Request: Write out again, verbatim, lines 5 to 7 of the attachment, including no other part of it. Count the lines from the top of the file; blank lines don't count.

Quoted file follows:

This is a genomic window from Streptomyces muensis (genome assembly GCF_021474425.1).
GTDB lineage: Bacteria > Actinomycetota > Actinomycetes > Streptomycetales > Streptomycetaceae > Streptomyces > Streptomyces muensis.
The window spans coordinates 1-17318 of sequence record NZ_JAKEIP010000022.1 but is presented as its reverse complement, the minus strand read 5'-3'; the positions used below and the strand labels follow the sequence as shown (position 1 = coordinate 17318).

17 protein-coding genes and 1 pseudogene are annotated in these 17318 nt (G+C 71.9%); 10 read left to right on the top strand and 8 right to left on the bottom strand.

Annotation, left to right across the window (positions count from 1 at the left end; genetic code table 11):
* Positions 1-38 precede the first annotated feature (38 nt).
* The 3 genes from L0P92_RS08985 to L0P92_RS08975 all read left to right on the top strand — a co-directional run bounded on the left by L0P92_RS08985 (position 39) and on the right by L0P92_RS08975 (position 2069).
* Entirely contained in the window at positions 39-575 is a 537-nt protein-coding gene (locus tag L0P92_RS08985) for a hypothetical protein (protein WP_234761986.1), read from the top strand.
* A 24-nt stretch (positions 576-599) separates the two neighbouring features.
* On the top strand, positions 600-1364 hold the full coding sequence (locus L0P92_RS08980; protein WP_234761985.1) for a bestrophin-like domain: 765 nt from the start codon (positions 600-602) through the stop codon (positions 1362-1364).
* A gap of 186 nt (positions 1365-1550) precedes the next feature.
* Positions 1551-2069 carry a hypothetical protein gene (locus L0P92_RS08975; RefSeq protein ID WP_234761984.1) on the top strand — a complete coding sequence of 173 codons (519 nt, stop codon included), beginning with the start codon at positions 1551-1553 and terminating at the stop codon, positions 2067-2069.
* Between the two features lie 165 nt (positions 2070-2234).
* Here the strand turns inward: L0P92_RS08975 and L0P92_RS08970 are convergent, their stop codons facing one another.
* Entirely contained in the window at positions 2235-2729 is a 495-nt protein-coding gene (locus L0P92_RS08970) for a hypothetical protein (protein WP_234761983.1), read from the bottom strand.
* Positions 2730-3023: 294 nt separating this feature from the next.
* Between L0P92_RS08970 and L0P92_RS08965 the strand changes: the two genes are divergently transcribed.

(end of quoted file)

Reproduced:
Annotation, left to right across the window (positions count from 1 at the left end; genetic code table 11):
* Positions 1-38 precede the first annotated feature (38 nt).
* The 3 genes from L0P92_RS08985 to L0P92_RS08975 all read left to right on the top strand — a co-directional run bounded on the left by L0P92_RS08985 (position 39) and on the right by L0P92_RS08975 (position 2069).